Since the earliest days of cinema there have been camera conventions, which supposedly could never be broken.
Originally it was thought that all actors should be shot from head to toe only. Any thought of cutting off people’s feet or legs, let alone their whole body, was thought to be impossible without seriously disturbing the audience.
But then the Close Up was born and another cinematic convention was shattered. This scene from “The Little Doctor and The Sick Kitten” from 1901 is one of the earliest close up scenes.
And then came the Panning Shot. One of the first, if not the first, was done on the “The Great Train Robbery” in 1903.
It’s not the greatest panning shot…but like all technology, it takes a while to perfect it.
When we think of camera movement today we think of the camera actually travelling specifically. Here is the first example that I can find of a camera being used for dramatic emphasis using a dolly shot. It’s from “The Passer-By”, 1912.
One of my earliest memories of a dolly shot was when my father took me to see Kubrick’s “Paths of Glory”, 1957.
This kind of shot is a no-brainer today with the advent of the Steadicam, the Ronin rig and the like, or even Drones. But back then this was huge deal. The cameras were huge, the dollies were even bigger. You can see Kubrick in his ushanka hat. He doesn’t look too happy but I probably wouldn’t be either after spending days down in a muddy trench. If you look carefully at the clip, you can see the dolly track “art-directed” into the shot.
This forward-motion moving shot seems to have a very powerful emotional effect, and it made a great impression on me as a kid. It’s used today in its latest iteration in GoPro footage. We never seem to grow tired of watching this Point Of View footage. Kubrick used it again in 1968 in the Slit-Scan sequence in "2001 A Space Odyssey".
And if you’re interested in how Slit-Scan works, the first half of this video will tell you more than you ever wanted to know.
Here’s an early Polaroid test I shot on the animation stand while the process was being developed.
But we digress...
Why do we Move the Camera?
So, with a little history under our belt…now let’s talk about camera movement, how it enhances the dramatic performances and the emotional involvement of the audience.
(Of course that’s not always what camera movement is used for. Sometimes it’s used to Keep a Frame Alive. This is slow, usually lateral, camera movement which defines the three dimensional space of the set you are working in. It’s often preferable during a long wide master than just on a locked off master. But I think it’s over used, especially in action movies, when it just seems to be unacceptable to have the camera static.)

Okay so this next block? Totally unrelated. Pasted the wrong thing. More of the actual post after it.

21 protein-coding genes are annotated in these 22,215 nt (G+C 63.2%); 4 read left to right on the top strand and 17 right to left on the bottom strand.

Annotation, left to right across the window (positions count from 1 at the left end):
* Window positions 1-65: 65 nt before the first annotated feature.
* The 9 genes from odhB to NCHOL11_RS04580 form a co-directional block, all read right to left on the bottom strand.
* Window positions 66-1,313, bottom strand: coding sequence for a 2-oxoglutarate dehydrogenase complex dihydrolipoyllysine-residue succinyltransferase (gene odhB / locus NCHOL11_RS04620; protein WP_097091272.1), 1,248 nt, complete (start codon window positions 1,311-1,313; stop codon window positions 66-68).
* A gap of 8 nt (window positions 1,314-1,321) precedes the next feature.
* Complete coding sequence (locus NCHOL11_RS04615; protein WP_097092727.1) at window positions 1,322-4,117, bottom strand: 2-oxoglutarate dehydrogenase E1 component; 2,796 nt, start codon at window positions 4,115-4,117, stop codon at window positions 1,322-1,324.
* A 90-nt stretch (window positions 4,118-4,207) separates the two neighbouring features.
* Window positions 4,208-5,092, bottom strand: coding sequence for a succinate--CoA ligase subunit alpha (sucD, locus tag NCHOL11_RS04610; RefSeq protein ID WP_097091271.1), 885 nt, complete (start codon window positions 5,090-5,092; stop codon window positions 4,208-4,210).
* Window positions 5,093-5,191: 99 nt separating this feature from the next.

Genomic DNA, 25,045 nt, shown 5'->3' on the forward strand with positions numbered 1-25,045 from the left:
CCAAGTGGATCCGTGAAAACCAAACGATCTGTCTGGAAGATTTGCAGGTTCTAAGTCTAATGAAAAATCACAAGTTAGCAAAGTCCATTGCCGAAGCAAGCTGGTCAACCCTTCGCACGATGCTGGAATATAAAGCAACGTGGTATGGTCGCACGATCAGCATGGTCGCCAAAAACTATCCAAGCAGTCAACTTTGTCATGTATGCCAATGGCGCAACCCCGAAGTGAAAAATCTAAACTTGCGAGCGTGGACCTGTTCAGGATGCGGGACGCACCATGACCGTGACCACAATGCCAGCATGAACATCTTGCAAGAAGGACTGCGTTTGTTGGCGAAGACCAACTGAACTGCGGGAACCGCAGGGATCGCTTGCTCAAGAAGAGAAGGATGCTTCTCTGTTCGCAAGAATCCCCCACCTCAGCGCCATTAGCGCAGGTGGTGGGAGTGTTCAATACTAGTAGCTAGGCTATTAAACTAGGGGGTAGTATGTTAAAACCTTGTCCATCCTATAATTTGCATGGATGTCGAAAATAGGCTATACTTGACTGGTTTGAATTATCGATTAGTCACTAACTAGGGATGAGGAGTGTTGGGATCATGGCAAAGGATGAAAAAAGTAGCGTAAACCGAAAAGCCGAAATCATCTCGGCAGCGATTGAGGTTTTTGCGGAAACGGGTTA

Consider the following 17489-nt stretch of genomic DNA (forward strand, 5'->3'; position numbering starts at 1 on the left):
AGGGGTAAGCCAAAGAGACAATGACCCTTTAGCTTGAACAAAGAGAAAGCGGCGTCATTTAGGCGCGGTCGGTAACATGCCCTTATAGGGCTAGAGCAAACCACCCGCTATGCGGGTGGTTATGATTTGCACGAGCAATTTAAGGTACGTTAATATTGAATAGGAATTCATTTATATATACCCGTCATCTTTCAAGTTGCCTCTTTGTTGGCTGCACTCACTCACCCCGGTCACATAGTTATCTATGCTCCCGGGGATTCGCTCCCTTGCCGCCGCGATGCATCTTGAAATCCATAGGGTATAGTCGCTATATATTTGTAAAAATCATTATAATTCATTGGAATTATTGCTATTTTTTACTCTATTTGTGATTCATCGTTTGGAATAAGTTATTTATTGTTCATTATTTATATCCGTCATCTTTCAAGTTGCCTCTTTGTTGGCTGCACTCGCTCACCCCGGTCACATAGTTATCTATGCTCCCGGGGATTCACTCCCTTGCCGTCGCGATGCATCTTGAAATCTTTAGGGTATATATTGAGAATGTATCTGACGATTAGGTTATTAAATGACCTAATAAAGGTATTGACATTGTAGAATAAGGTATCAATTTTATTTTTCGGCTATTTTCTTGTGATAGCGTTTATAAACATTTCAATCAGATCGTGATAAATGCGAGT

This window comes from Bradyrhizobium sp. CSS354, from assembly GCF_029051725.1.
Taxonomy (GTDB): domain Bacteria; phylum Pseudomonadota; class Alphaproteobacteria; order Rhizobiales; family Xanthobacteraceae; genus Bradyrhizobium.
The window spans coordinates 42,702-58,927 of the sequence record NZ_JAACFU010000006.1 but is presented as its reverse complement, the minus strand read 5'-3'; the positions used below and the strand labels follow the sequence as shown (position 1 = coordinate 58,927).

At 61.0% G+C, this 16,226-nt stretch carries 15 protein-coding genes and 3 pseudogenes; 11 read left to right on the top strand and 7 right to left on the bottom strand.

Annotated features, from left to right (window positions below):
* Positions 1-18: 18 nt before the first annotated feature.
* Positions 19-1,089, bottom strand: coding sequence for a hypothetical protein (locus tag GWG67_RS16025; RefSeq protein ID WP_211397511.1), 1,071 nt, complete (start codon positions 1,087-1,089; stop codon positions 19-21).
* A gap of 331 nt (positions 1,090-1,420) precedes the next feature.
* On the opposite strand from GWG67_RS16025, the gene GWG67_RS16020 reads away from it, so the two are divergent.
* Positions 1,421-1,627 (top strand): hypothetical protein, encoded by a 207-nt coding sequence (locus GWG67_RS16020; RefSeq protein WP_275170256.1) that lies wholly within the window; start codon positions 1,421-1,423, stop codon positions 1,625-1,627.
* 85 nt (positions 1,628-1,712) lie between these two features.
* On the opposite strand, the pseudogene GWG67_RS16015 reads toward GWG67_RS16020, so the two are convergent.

The camera movement which I find the most challenging and exciting is the dance that the camera does with the actors to enhance a scene.
Now the danger here is that I never really want the audience to be aware that they are watching a movie and very often if I make the camera move when it’s not motivated by the actors moving in the scene, that’s exactly what happens. I watch this kind of ‘unmotivated’ camera movement and I just sit there in the cinema and ask myself Why is the camera moving? Oh right, I’m watching a movie.
So before I move the camera, I must have a visual or dramatic cue to do so. And that camera move should take me into a new and hopefully exquisite composition. Very often if the dolly grip is inexperienced he will begin a dolly move before or way after the actor motivates the move.
Here’s an example of a dolly shot I did many years ago on a picture called “Big Bad Mama” in 1974. It remains one the most effective dolly shots I have ever done. It sets up the geography of the actors at the beach and brings two characters together into an intimate dramatic scene.
And, as a counter…my least favorite camera move…I see this all the time in big feature films and cheap TV shows alike. It’s when a lazy director decides to do a long tracking Two Shot of two people doing dialogue on the move (usually with a Steadicam). Sometimes it’s organic to the story, but more often than not it’s a weak attempt to keep the movie interesting without very much effort. It’s often proceeded by one of the actors saying “Walk with me.” I never really know whether this line is in the original script or added to motivate the walk. Either way, I hate it.
Camera movement could probably be the subject for an entire book… certainly a couple of chapters. But that’s all I have space for today. Maybe I’ll talk about more next time.
Let me know if there’s something specific you would like me to talk about.
Keep those cameras rolling.
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